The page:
The room resonates with the sound of the last note. The echo hovers softly above the crowd until it fades into the applause of a packed auditorium. My heart races, still feeling the excitement of the piece pulsating in my blood. The entire orchestra stands up for a bow. For a second, it seems like all eyes are on just me: I shake Ms. Gold’s hand just as I had watched previous Concert Masters do before me. Sitting in the audience three years earlier during the annual Winter Concert, I had watched as the Concert Master led the orchestra with such grace and had noticed that the attention of the ensemble was as much directed at the Concert Master as it was at the conductor herself. From that moment, I had eagerly awaited my opportunity as a sixth grader to audition for the position. I was eventually chosen by the teachers and the other members of the orchestra after auditioning. Now I was the Concert Master I had admired three years ago.

I switch hands into a non-dominant cradle and whip my lacrosse stick toward a fleeting opening I see in the goal. The crowd erupts in cheers as the net gives in to the weight of the ball and my teammates surround me in a large embrace. I look over to the sideline and my coach is smiling at me—a rare sign of emotion. I feel the momentum build within myself and my teammates; although we are down by two and time is winding down, there is a newly inspired hope.

After reading Albert Camus’s The Stranger, translated into English, I understand the basic plot, but the allegedly philosophical power of this novel continues to elude me. I turn to L’Étranger, Camus’s own untranslated text, and gradually begin to sense how the detached narrative reflects the protagonist’s own lack of emotional connection to anyone or anything. I now realize how much is really “lost in translation,” as words that technically mean the same thing in English don’t make the same impression on me as they do in their original French. I am suddenly closer to Camus and his ideas.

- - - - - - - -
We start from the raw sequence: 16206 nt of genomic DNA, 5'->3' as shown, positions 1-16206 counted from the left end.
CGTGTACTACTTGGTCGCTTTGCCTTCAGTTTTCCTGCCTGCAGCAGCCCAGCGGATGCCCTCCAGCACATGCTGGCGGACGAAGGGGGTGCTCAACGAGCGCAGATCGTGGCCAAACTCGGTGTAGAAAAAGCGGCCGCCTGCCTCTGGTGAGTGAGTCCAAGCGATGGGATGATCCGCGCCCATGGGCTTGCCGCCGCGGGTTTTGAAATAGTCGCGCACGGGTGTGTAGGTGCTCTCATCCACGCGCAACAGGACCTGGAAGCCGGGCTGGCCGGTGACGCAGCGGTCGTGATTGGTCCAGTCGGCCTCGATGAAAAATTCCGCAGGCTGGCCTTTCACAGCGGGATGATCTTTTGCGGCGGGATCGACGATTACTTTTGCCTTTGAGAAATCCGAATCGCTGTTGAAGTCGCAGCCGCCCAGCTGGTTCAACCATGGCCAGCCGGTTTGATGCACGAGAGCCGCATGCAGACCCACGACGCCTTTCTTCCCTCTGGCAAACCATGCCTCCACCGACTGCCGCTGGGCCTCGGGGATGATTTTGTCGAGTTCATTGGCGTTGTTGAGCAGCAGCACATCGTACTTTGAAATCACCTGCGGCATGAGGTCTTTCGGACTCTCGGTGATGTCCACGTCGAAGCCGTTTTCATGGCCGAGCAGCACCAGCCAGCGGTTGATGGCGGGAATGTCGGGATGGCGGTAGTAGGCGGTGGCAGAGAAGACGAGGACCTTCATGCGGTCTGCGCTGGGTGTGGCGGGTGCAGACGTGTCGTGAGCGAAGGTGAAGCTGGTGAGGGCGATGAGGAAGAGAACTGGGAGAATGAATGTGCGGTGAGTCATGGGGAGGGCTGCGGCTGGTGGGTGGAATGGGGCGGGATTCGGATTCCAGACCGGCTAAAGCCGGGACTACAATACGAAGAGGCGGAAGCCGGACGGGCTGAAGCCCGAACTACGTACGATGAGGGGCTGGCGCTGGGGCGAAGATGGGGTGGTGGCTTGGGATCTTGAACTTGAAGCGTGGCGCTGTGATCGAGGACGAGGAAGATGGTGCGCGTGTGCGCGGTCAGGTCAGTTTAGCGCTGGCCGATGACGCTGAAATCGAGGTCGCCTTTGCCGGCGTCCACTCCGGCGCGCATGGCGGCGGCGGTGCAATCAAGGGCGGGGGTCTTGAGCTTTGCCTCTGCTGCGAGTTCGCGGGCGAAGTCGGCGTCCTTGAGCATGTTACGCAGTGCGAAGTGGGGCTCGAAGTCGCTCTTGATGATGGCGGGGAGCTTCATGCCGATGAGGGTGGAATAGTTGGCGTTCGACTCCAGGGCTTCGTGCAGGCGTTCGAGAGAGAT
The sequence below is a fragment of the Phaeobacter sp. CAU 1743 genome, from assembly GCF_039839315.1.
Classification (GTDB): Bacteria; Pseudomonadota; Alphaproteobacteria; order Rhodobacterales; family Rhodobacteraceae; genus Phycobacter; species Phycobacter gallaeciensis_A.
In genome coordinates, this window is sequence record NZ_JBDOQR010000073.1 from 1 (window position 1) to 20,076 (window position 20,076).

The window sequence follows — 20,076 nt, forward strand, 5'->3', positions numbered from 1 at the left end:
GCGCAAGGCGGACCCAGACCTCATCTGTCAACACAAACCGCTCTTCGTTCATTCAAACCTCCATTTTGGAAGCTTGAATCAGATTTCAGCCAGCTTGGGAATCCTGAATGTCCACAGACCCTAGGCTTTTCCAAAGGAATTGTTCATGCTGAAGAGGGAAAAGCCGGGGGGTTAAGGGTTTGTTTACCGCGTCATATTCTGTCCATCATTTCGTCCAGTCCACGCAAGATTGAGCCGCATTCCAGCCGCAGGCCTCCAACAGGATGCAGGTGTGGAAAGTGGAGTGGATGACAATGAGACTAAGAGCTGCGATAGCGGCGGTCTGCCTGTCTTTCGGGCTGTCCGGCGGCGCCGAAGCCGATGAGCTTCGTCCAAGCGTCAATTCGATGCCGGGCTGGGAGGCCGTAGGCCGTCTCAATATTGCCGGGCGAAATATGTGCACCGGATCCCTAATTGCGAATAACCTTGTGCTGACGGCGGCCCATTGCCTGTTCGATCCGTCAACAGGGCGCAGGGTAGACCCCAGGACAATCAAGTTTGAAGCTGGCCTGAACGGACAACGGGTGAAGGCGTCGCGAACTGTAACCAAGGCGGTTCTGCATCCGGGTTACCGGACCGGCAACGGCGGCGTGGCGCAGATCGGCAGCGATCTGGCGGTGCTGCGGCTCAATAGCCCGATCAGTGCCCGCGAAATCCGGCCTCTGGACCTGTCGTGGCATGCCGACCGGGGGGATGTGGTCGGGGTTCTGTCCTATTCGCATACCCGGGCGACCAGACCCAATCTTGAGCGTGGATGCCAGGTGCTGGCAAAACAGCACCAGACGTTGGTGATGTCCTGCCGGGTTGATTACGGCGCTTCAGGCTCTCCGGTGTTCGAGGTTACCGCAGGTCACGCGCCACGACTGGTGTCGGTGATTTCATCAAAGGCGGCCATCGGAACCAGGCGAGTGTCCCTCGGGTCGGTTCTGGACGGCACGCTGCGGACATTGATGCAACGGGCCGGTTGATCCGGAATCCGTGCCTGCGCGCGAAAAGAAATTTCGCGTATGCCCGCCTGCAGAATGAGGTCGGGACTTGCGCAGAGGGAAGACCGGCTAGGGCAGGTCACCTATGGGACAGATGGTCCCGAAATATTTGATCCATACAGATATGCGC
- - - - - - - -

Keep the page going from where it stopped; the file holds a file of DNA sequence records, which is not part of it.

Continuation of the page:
Existentialism itself captivated me immediately, and not merely because of Camus’s brilliant prose. I was drawn to the whole idea that a person’s existence is determined by that person’s own choices in life, that there is a freedom to one’s actions. I have made various sacrifices in my life, forgoing short-term gratification in order to strive toward long-term goals, and I used to resent these sacrifices. But I knew always that the decisions were my own. Specifically, I used to resent all the painstaking effort that practice entails: answering the phone on a Saturday afternoon only to say that I cannot go out because I have to practice the weekend before a violin concert; spending 30 extra minutes on a rainy March afternoon after an already long and painful lacrosse practice, with my hands aching and head hurting with the monotony of repetition; hearing the voices of characters from “Grey’s Anatomy” on the living room television and having to restrain my desire to run downstairs to watch because I have to review in meticulous detail the different verb tenses for a French quiz.

But these efforts were, in the end, what mattered. Success is only as gratifying as it is because of the struggle and energy it entails. If success came gift-wrapped in a box waiting for me at my front door, it would not mean as much to me. President Kennedy’s famous remark about choosing to go to the moon not because it is easy but because it is hard comes to mind. That violin note, that lacrosse goal, that linguistic epiphany—each is beautiful to me because of what came before it. The memory of those private struggles is, in truth, what I experience most intensely during my moments of glory.

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